10 anni and 22 day – versary

So, today it’s 10 years. 10 of the best, for certain.

F is in Japan right now but coming back tomorrow and will be, hopefully, here tomorrow night (late) or if he misses his connection, Saturday.

When we went to Scotland, I got him to try Cullen Skink – which he loved and had several times afterwards. I’ve managed to procure some smoked haddock (essential for this) and so plan to make it on Saturday, together with a chocolate cake. That’s my present since now, of course, we have both this anniversary and the new one that is only on it’s 22nd dayversary.

I suppose, at some point, the one will take over from the other.

I never did talk about that day since it’s still not on social media (except a bit on Twitter ‘cos no one really uses Twitter.) It’s a kind of secret but not a secret. So far, only one person has noticed the ring. Obviously, I did tell some of my friends so we’ve had cards and even presents which is nice but unexpected, since no one was involved in the day itself, apart from the witnesses (and the dogs).

So, I went to work in the morning because I didn’t have enough holiday to take the morning off too. I came home about 12ish and we got ready. At the last minute, F decided that we should wear our dog T-shirts under our suits. I had the one with Piero and he had the one with Dino (or la mia vita, as he calls him). We walked to town, passing through the park so that the dogs were a little tired.

We arrived early, of course. We sat outside as it was sunny and reasonably warm. There’s a little garden thing at the back. Our witnesses found us and we sat around talking. At one point, P (she’s married to Af, and they were our witnesses) told me to pose with her for a picture because a tourist was taking pictures of the garden. As soon as we posed though, he turned his camera to an upper part of the building.

Eventually, we were into a side room signing some paperwork and having our documents checked. The woman doing this seemed a little bit crazy (in a nice way) – with a wide-brimmed hat, slightly 70s style, fingerless, lace gloves, etc. In the end she was the one who officiated it all and she was perfect. She seemed more excited about the whole thing than either us or the witnesses!

We went into the room and there was (paid for by our witnesses) an official photographer. I also noticed the tourist was inside but didn’t take much notice. The room is quite beautiful with full length mirrors down one side. The door is always open so anyone can slip in.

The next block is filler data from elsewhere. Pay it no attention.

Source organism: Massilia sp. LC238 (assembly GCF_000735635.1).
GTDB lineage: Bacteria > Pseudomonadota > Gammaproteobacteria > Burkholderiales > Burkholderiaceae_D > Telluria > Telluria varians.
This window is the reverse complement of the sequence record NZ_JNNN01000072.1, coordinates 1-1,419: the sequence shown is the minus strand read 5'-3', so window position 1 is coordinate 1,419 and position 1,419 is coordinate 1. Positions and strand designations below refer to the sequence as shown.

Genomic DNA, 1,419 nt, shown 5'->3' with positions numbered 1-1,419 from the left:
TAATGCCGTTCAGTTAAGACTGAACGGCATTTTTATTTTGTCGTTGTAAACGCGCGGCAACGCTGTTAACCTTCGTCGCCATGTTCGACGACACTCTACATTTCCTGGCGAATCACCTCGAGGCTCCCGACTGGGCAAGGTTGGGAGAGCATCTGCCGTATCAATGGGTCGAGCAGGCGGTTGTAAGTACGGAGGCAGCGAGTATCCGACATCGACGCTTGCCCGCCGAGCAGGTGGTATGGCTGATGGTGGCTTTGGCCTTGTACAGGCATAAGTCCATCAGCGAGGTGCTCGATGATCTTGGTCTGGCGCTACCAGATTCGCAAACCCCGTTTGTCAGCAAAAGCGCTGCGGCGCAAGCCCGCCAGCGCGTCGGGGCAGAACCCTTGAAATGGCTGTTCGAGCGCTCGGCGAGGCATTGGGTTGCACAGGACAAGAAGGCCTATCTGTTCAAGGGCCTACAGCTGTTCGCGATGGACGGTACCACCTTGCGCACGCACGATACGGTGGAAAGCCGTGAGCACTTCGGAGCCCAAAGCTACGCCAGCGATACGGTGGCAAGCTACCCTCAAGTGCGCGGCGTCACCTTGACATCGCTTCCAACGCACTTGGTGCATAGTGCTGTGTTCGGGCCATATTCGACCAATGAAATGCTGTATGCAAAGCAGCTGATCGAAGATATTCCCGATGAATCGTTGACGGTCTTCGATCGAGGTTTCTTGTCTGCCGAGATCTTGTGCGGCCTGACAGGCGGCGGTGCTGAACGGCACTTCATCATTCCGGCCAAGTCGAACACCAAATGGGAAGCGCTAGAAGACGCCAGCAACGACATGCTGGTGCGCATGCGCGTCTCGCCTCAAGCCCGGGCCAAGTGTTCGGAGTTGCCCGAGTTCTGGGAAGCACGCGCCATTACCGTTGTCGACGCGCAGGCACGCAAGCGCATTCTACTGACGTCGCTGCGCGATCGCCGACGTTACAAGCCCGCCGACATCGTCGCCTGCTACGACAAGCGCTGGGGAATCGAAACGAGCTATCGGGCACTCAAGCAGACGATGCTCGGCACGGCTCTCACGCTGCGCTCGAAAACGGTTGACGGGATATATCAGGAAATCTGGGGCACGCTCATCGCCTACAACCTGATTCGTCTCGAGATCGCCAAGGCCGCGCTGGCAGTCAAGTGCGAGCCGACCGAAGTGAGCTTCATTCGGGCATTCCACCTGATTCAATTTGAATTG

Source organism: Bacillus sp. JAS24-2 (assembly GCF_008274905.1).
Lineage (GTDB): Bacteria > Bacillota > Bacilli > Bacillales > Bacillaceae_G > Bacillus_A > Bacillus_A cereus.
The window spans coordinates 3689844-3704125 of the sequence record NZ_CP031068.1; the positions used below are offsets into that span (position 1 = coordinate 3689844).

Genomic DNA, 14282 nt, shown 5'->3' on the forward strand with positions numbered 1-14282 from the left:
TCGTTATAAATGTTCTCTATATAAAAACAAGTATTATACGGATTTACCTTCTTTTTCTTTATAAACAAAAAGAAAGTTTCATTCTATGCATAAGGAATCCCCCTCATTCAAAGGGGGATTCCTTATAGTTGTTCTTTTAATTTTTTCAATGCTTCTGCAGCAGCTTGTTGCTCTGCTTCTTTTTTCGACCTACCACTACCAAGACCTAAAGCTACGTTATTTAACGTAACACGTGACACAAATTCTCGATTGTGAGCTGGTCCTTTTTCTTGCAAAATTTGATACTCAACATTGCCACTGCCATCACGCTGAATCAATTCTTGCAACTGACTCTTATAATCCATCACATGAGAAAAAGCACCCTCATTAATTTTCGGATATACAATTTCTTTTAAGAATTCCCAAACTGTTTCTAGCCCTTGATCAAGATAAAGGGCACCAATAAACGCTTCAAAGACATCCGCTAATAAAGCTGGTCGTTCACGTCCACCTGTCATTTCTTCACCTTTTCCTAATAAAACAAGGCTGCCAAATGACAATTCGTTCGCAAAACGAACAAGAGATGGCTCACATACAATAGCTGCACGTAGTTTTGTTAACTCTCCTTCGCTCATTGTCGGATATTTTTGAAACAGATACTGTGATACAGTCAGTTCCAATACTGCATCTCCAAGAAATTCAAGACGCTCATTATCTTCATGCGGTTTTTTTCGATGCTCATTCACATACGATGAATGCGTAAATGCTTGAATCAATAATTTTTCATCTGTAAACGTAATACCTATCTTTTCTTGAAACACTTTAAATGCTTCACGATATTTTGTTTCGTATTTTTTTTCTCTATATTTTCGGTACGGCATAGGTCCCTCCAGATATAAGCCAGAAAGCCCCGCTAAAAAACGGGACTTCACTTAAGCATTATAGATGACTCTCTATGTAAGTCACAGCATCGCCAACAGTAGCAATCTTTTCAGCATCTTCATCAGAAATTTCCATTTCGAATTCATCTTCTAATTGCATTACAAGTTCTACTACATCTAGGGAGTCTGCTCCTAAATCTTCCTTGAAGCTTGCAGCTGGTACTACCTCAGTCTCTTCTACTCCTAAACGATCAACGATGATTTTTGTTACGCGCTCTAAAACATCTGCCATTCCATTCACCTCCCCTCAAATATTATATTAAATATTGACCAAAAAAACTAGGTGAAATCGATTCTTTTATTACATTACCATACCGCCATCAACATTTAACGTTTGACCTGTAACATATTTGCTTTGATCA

We did the thing. Had pictures taken (the tourist was still hanging around). It had taken perhaps 20 minutes, top! We went out into the nearby courtyard and were introduced to the tourist – who was P&Af’s friend and who was there to take more informal pictures. He took several of us 6 (don’t forget the dogs) and then we invited him for an aperitivo. We went to Aperol, which overlooks the Duomo. We had one drink. Then the “tourist” took off and we walked back to the park, stopping, on the way, at F’s normal lunchtime cafe for a bottle of prosecco and 4 glasses. We took these to the park and let the dogs play in the dog area whilst we drank the prosecco.

Then home to drop off the dogs. Whilst there, we had another bottle of prosecco.

Then to the restaurant that F had booked. Our normal pizza place. F had told them that it was Af’s birthday!

So, we didn’t have pizza but some antipasto (fish and vegetables) followed by more fish. During this time we had another 4/5 bottles of prosecco.

Then the cake which F had bought from our cake shop and on which was a platform. F brought out the two men figurines to put on top and we cut the cake. With that we had the huge bottle of champagne which we shared with the restaurant owners and staff and couple of random diners.

We then played a few scratchcards with the cook – who is also one of the restaurant owners, went to the Chinese shop on the corner to play some more, then walked to the bar near our home and had some more cocktails. It had been forecast to rain sometime during the day but, in fact, did not.

All in all, it was a wonderful day and we were both very happy (and quite drunk!)

I will add photos to this in the next few days.

About 5 months later …

about 5 months later ...

Let’s be honest, he never actually wanted to do it.